What do non-epileptic attacks look like?

There are different types of NEAs. Some people experience a number of different types of attacks. The most common type of NEA look similar to an epileptic convulsion (a bilateral tonic clonic seizure, the type of seizures that used be called a "Grand Mal"). These NEAs involve jerking movements of arms, legs, head and trunk as well as loss of consciousness and dropping to the floor.

Some people lose control over their bladder, bite their tongue or injure themselves. Other NEAs involve less obvious stiffening or tremors.

In another common type of NEA, people go blank or stare. They may not move at all, or only move a little. These attacks resemble epileptic 'focal impaired awareness seizures' or fainting spells (attacks caused by a brief drop in the blood supply to the brain also called "syncope").

Most people appear unconscious in NEAD, although they may show signs of being able to react to their environment to some extent (such as turning to a person speaking to them, making gestures or other movements with a degree of purpose). Some may be able to talk whilst having an attack and follow commands. NEAs can be very short, lasting only a few seconds, or they can go on for much longer, sometimes lasting for hours at a time.

Research has shown that the symptoms people experience in their NEAs can be affected by the causes of their attacks. For example, people whose NEAs started after serious emotional trauma are more likely to experience longer attacks with shaking of the whole body, emotional triggers, flashbacks, seizure injuries or incontinence.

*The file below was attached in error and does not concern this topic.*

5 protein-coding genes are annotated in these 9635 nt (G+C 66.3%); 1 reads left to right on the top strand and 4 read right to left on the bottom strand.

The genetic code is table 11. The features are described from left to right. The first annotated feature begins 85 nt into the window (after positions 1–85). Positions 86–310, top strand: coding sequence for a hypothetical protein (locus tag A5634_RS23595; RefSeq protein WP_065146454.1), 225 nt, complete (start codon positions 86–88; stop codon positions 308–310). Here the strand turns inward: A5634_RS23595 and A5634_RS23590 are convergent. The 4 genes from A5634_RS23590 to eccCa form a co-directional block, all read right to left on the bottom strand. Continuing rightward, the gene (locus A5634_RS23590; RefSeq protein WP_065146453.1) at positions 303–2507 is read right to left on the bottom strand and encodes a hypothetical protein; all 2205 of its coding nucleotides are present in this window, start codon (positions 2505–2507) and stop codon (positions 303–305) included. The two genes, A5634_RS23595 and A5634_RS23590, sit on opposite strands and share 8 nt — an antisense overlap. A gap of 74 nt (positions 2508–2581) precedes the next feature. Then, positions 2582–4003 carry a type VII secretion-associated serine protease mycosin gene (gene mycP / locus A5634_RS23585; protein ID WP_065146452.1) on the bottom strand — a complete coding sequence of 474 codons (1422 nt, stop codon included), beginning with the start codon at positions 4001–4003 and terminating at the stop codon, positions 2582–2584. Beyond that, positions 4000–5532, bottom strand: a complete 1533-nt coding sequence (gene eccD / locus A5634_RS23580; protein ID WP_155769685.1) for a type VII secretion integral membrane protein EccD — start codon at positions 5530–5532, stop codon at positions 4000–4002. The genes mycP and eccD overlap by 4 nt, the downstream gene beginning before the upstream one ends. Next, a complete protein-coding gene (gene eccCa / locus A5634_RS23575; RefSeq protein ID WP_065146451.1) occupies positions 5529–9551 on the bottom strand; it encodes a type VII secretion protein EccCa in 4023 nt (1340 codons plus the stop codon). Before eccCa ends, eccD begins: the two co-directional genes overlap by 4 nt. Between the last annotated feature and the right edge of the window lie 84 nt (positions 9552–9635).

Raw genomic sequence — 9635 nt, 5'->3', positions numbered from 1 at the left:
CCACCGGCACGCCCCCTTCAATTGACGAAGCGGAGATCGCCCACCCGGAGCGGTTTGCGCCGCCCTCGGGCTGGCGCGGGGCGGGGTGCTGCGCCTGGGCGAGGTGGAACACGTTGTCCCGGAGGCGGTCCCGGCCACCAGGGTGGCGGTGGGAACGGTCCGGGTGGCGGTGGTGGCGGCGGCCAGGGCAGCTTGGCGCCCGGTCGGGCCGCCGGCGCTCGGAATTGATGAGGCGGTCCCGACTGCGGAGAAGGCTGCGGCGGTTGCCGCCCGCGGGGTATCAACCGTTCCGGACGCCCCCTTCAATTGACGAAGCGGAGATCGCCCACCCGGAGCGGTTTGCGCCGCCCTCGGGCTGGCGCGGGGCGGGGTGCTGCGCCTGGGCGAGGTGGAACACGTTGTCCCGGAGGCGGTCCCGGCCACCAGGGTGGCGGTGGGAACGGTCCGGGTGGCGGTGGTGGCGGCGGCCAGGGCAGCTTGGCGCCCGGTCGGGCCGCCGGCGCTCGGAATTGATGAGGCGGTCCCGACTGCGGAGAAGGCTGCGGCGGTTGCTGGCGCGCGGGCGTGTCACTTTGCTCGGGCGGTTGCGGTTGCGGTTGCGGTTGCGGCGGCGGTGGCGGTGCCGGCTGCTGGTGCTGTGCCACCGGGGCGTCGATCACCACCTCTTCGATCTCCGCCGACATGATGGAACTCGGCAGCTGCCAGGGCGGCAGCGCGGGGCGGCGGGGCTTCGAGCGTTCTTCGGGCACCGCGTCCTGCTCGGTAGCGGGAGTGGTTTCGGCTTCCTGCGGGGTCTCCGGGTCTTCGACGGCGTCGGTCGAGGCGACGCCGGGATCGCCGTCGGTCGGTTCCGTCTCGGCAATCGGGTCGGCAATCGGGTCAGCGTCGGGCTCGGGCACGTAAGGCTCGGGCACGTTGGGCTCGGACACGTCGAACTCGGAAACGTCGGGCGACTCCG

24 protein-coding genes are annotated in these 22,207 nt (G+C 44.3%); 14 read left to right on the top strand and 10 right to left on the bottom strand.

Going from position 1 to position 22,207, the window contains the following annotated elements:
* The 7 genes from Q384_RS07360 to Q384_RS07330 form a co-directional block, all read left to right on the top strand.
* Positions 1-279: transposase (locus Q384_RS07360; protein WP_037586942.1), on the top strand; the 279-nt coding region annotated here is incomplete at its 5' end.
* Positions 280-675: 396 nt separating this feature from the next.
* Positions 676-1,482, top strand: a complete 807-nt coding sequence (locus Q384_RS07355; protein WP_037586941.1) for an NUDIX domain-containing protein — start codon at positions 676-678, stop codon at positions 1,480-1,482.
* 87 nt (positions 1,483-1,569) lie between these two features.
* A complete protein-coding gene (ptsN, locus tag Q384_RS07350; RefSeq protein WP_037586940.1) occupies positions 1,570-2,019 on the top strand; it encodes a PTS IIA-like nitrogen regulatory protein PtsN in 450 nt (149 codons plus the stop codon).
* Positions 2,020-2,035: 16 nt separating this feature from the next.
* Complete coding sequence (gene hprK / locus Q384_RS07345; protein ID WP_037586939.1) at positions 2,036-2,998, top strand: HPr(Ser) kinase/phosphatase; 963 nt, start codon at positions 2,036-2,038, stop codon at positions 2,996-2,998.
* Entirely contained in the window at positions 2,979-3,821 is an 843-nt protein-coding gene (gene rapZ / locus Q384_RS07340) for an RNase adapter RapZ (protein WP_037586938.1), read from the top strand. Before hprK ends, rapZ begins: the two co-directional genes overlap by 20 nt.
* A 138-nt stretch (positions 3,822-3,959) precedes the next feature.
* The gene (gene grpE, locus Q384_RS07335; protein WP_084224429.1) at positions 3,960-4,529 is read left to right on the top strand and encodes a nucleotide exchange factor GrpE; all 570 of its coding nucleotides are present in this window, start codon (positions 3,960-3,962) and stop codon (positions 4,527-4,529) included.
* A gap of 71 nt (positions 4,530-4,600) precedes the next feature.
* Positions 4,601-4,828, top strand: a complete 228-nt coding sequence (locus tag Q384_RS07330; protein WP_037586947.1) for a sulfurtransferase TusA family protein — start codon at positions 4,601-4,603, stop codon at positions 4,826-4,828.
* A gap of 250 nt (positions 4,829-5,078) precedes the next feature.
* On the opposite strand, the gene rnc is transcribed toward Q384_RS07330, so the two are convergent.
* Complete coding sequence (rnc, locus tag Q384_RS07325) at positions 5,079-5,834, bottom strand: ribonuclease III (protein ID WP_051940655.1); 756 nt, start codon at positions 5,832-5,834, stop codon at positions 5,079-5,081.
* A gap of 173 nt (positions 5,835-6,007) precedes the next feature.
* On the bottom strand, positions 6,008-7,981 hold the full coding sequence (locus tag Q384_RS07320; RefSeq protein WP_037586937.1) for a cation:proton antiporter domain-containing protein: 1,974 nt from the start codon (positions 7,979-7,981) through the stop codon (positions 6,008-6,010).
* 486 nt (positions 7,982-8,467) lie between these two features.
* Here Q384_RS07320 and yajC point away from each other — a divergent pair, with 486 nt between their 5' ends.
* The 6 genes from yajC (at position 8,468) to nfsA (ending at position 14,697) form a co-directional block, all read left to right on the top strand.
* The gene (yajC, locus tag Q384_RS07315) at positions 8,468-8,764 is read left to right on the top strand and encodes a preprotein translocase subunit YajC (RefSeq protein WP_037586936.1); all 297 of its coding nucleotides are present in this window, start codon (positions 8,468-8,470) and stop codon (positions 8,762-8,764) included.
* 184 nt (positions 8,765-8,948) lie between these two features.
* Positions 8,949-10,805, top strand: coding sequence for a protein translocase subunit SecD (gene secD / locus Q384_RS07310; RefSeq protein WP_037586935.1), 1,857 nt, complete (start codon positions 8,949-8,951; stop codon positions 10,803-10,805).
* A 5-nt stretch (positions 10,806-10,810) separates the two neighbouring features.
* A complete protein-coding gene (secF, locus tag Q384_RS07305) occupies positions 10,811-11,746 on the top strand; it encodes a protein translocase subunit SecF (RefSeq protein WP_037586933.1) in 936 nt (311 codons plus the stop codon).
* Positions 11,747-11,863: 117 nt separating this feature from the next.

There are subtle differences between non-epileptic attacks and epileptic attacks. These are not always present (or they may not be present in all attacks). There is no single attack observation which tells and observer with certainty that a particular attack must be caused by epilepsy or be a NEA. Doctors consider the combination, timing, nature and order of different manifestations when they distinguish between epileptic and nonepileptic attacks.

The main differences are:


Duration: 0.5 to 2 minutes

Pelvic thrusting: Rare

Eyes/mouth: Typically open

Side-to-side head movement: Rare

Tongue biting: Occasional

Crying during the attack: Rare

Talking during the attack: Rare


Duration: Often longer than 2 minutes

Pelvic thrusting: Occasional

Eyes/mouth: Often closed

Side-to-side head movement: More common

Tongue biting: Occasional

Crying during the attack: More common

Talking during the attack: More common

Differences between non-epileptic attacks and epileptic seizures have been described for hundreds of years. This is a 19th Century drawing showing arching of the back which is more common in non-epileptic attacks.

Adam says: “My attacks consisted of head jerking, arms and legs flaying, my hands and feet contorting so much that they hurt, losing control of my legs, I also used to go into a trance, I could hear things around me but was unable to come around.

Tina says: “I do not seem to fit, just remain still although my eyes flicker rapidly. When I regain consciousness I am very disorientated, shivery, depressed, hurt, have a bad headache and tired. I usually have to take to my bed for up to 48 hours.